Basic linear algebra, calculus, probability theory
Objectif du cours
Speech and natural language processing is a subfield of artificial intelligence used in an increasing number of applications; yet, while some aspects are on par with human performances, others are lagging behind. This course will present the full stack of speech and language technology, from automatic speech recognition to parsing and semantic processing. The course will present, at each level, the key principles, algorithms and mathematical principles behind the state of the art, and confront them with what is know about human speech and language processing. Students will acquire detailed knowledge of the scientific issues and computational techniques in automatic speech and language processing and will have hands on experience in implementing and evaluating the important algorithms.
– speech features & signal processing
– hidden markov & finite state modeling
– probabilistic parsing
– continuous embeddings
– deep learning for language-related tasks (DNNs, RNNs)
– linguistics and psycholinguistics
– comparing human and machine performance
Organisation des séances
Eight courses (2h) and 6 practical assignments (QAs for 1 hour) based around the implementation of key algorithms. For the assignments, students are provided with the necessary data and Python code and will hand in their source code and a max two page report, detailing their work, the difficulties encountered and the results.
1. Speech and language processing: Principles and applications (2h)
Presentation of the main speech and language processing stack, main computational challenges, and main practical applications.
No Assignement Readings
2. Speech I: Acoustic modeling (2h + 1h)
Algorithms: signal processing, speech features, source separation, GMMs, DNNs
Human processing: auditory neuroscience, psychoacoustics, speech perception, scene analysis
Assignment. Evaluating Speech Features
Given a set of modules (filterbank, compressor, expander, spectrogram), perform ABX on different combinations and evaluate classification performance.
J&M2 7.1-7.4, 9.3
3. Speech II: Language modeling (2h+1h)
Algorithms: HMM decoding: forward, Viterbi, RNN, LSTM, end-to-end CTC, embeddings. Human processing: speaker and accent adaptation, L2 perception
Application speech: application orthographique
Assignment. HMM Decoder
Given trained GMM-HMM, build a decoder and evaluate phone error rate on test set
4. Language I: Formal Grammars and Syntax (2h+1)
Algorithms: Chomsky’s hierarchy, Finite state transducers, Context Free grammars, Mildly context sensitive formalisms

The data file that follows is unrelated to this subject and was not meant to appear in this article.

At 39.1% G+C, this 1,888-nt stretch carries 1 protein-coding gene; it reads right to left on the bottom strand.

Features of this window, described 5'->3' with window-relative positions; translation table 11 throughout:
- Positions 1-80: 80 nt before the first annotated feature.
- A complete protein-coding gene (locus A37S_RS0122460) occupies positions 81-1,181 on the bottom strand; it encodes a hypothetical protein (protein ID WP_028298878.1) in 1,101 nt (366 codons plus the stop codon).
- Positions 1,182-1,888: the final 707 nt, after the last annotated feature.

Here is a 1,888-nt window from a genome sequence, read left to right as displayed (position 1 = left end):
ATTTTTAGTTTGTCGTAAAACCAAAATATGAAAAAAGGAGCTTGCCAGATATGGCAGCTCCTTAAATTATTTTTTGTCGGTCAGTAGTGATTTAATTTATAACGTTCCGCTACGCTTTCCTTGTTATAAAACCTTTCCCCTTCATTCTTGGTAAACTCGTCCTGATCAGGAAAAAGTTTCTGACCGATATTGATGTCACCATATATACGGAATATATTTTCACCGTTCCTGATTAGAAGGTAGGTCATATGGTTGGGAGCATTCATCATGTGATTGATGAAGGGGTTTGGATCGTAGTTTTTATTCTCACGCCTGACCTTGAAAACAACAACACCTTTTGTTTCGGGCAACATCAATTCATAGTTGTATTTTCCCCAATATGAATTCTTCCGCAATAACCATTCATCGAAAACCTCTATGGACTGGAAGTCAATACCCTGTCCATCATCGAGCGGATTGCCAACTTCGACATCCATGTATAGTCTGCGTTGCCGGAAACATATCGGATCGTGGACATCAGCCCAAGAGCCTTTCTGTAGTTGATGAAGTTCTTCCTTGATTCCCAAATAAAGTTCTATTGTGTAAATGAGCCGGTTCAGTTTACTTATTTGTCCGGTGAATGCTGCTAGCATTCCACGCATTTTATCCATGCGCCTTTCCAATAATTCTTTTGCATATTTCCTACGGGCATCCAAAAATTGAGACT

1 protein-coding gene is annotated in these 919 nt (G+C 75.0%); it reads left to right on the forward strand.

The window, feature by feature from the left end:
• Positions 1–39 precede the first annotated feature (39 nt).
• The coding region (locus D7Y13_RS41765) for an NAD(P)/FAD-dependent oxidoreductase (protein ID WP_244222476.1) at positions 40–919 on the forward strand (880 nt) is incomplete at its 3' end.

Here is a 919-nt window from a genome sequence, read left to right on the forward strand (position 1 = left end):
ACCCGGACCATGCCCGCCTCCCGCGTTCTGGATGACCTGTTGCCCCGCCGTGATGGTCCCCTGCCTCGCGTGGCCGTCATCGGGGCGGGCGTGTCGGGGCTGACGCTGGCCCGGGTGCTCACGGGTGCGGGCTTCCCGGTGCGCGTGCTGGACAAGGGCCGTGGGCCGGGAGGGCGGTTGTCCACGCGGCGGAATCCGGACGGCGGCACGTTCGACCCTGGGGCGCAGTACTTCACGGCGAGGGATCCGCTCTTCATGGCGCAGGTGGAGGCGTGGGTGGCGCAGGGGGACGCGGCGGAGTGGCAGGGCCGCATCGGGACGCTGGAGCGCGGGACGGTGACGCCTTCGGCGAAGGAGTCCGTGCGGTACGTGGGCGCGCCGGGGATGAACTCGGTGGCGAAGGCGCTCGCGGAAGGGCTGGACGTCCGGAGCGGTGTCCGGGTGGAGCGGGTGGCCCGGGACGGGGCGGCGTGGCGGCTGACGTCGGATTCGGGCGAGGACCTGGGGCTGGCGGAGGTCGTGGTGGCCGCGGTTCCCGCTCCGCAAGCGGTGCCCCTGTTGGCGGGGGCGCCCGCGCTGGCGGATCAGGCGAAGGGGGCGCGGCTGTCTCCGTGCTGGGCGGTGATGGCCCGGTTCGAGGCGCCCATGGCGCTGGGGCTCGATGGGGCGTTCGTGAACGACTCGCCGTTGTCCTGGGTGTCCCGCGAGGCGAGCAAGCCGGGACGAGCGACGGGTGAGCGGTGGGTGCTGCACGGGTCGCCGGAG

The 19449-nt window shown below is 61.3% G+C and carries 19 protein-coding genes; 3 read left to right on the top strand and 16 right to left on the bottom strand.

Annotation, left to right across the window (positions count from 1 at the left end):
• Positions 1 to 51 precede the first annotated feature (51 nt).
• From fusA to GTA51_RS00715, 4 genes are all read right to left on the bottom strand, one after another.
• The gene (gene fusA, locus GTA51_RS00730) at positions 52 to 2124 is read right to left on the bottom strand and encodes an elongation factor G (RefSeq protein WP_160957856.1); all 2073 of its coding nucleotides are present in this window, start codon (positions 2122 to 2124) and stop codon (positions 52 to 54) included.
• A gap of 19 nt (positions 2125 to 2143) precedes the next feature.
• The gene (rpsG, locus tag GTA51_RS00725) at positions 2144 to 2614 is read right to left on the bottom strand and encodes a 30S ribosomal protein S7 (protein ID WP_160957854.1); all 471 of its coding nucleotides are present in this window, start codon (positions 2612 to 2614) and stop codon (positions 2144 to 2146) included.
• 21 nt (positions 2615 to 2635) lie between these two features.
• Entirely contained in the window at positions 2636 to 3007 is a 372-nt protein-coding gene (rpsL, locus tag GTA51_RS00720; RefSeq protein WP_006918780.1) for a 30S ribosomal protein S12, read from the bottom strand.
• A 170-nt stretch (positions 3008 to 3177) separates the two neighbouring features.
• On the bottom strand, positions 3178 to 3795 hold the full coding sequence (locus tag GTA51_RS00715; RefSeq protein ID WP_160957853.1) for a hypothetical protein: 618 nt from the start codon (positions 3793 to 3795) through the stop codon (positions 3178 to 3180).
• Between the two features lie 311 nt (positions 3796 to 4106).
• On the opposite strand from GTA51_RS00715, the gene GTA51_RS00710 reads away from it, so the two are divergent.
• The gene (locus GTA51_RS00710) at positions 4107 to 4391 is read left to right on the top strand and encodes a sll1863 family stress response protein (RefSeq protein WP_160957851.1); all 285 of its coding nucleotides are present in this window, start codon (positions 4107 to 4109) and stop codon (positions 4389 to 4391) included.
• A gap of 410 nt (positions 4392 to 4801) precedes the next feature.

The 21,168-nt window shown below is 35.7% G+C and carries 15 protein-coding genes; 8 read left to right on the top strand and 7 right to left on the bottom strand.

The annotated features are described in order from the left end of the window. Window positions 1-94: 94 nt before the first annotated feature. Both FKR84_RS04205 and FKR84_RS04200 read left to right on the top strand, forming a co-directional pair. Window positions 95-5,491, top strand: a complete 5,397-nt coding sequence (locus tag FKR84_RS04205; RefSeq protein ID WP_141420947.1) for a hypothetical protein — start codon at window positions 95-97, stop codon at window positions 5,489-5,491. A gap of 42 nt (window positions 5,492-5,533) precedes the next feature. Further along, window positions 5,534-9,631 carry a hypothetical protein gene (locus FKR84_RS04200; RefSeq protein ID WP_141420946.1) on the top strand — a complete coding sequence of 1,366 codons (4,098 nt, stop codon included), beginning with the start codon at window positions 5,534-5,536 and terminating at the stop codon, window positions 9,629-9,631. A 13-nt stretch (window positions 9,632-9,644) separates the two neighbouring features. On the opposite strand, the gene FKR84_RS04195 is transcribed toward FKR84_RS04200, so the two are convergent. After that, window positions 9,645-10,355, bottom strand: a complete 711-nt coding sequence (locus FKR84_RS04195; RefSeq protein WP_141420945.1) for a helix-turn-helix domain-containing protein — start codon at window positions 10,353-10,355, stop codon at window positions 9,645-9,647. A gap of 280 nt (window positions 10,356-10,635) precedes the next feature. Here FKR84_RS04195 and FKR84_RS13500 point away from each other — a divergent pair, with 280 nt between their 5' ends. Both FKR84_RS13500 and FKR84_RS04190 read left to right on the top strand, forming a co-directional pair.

Human processing: linguistic typology
Assignment: POS Tagger
Given a training data, build a Hidden Markov Part-of-Speech tagger and evaluate accuracy on test set.
J&M3, ch. 9 & 10
5. Language II: Parsing (2h+1h)
Algorithms: PCFGs, treebanks, estimation, chart & dependency parsing Human processing: syntax, garden-paths, acquisition, dependency, hierarchy
Assignment: Probabilistic Parsing
Given a treebank, extract a PCFG, implement a CKY parser and evaluate parsing f1-score on a test set.
M. Covington (2001) – A Fundamental Algorithm for Dependency Parsing: http://www.stanford.edu/~mjkay/covington.pdf
J&M3 ch. 12 & 13
6. Language III: Language Processing in the wild (2h+1h)
Algorithms: text normalization, coreference, distributional semantics, word embeddings
Human processing: conversational & casual language
Assignment: Evaluating Topic Models
Given a dataset of documents and human topic annotation, correlate different topic models with human judgements.
J. Chang, J. Boyd-Graber, C. Wang, S. Gerrish, and D. Blei (2009). Reading Tea Leaves: How Humans Interpret Topic Models. Neural Information Processing Systems. http://www.umiacs.umd.edu/~jbg/docs/nips2009-rtl.pdf
7. Language IV: Lost in translation (2h+1h)
Algorithms: CNNs, sequence to sequence RNNs, attentional models, graph models Human processing:
Test find systematic patterns of errors in Google Translate
8. Open questions and hot topics (2h)
– linguistic and non linguistic context
– Unsupervised learning
– Domain adaptation & zero shot learning
The recommended, but not obligatory textbook for the course is D. Jurafsky & J. Martin – Speech and Language Processing, 3rd (online) edition for already available chapters [J&M3], 2nd edition otherwise [J&M2]. Readings for each of the sessions will be provided by the instructors.
Grading will be on the six homework sets, and the grade will be computed on the 5 best assignments.